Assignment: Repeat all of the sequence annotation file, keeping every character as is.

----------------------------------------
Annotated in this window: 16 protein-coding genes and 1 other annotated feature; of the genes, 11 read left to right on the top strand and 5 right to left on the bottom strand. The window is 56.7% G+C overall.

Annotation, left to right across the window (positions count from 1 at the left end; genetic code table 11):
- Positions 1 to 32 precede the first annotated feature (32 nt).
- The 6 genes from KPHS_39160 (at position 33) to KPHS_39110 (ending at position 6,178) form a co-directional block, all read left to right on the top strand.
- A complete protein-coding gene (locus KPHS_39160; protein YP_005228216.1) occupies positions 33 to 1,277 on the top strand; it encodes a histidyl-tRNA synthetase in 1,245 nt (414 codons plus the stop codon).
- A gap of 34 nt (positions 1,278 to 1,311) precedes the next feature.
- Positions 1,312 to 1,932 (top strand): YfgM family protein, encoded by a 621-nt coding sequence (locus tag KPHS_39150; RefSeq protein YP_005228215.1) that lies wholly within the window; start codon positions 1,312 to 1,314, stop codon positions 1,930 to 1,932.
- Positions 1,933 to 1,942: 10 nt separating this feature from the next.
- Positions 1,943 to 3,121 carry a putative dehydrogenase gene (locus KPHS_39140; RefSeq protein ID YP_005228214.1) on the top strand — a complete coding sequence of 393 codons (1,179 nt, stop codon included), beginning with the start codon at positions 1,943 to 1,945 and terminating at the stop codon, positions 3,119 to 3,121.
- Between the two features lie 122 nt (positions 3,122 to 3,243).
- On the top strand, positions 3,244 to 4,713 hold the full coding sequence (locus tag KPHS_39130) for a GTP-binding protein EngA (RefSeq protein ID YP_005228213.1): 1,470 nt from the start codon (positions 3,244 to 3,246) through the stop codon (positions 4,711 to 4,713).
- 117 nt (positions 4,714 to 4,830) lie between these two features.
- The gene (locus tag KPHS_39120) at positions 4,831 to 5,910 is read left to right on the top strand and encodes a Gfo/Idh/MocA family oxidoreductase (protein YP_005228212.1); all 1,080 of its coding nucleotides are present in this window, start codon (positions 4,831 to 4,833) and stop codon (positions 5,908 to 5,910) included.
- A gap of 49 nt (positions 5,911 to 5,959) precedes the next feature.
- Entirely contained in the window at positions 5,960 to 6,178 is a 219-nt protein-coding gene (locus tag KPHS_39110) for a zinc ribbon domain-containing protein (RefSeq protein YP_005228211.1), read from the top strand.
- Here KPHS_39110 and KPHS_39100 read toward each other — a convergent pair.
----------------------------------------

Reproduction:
Annotated in this window: 16 protein-coding genes and 1 other annotated feature; of the genes, 11 read left to right on the top strand and 5 right to left on the bottom strand. The window is 56.7% G+C overall.

Annotation, left to right across the window (positions count from 1 at the left end; genetic code table 11):
- Positions 1 to 32 precede the first annotated feature (32 nt).
- The 6 genes from KPHS_39160 (at position 33) to KPHS_39110 (ending at position 6,178) form a co-directional block, all read left to right on the top strand.
- A complete protein-coding gene (locus KPHS_39160; protein YP_005228216.1) occupies positions 33 to 1,277 on the top strand; it encodes a histidyl-tRNA synthetase in 1,245 nt (414 codons plus the stop codon).
- A gap of 34 nt (positions 1,278 to 1,311) precedes the next feature.
- Positions 1,312 to 1,932 (top strand): YfgM family protein, encoded by a 621-nt coding sequence (locus tag KPHS_39150; RefSeq protein YP_005228215.1) that lies wholly within the window; start codon positions 1,312 to 1,314, stop codon positions 1,930 to 1,932.
- Positions 1,933 to 1,942: 10 nt separating this feature from the next.
- Positions 1,943 to 3,121 carry a putative dehydrogenase gene (locus KPHS_39140; RefSeq protein ID YP_005228214.1) on the top strand — a complete coding sequence of 393 codons (1,179 nt, stop codon included), beginning with the start codon at positions 1,943 to 1,945 and terminating at the stop codon, positions 3,119 to 3,121.
- Between the two features lie 122 nt (positions 3,122 to 3,243).
- On the top strand, positions 3,244 to 4,713 hold the full coding sequence (locus tag KPHS_39130) for a GTP-binding protein EngA (RefSeq protein ID YP_005228213.1): 1,470 nt from the start codon (positions 3,244 to 3,246) through the stop codon (positions 4,711 to 4,713).
- 117 nt (positions 4,714 to 4,830) lie between these two features.
- The gene (locus tag KPHS_39120) at positions 4,831 to 5,910 is read left to right on the top strand and encodes a Gfo/Idh/MocA family oxidoreductase (protein YP_005228212.1); all 1,080 of its coding nucleotides are present in this window, start codon (positions 4,831 to 4,833) and stop codon (positions 5,908 to 5,910) included.
- A gap of 49 nt (positions 5,911 to 5,959) precedes the next feature.
- Entirely contained in the window at positions 5,960 to 6,178 is a 219-nt protein-coding gene (locus tag KPHS_39110) for a zinc ribbon domain-containing protein (RefSeq protein YP_005228211.1), read from the top strand.
- Here KPHS_39110 and KPHS_39100 read toward each other — a convergent pair.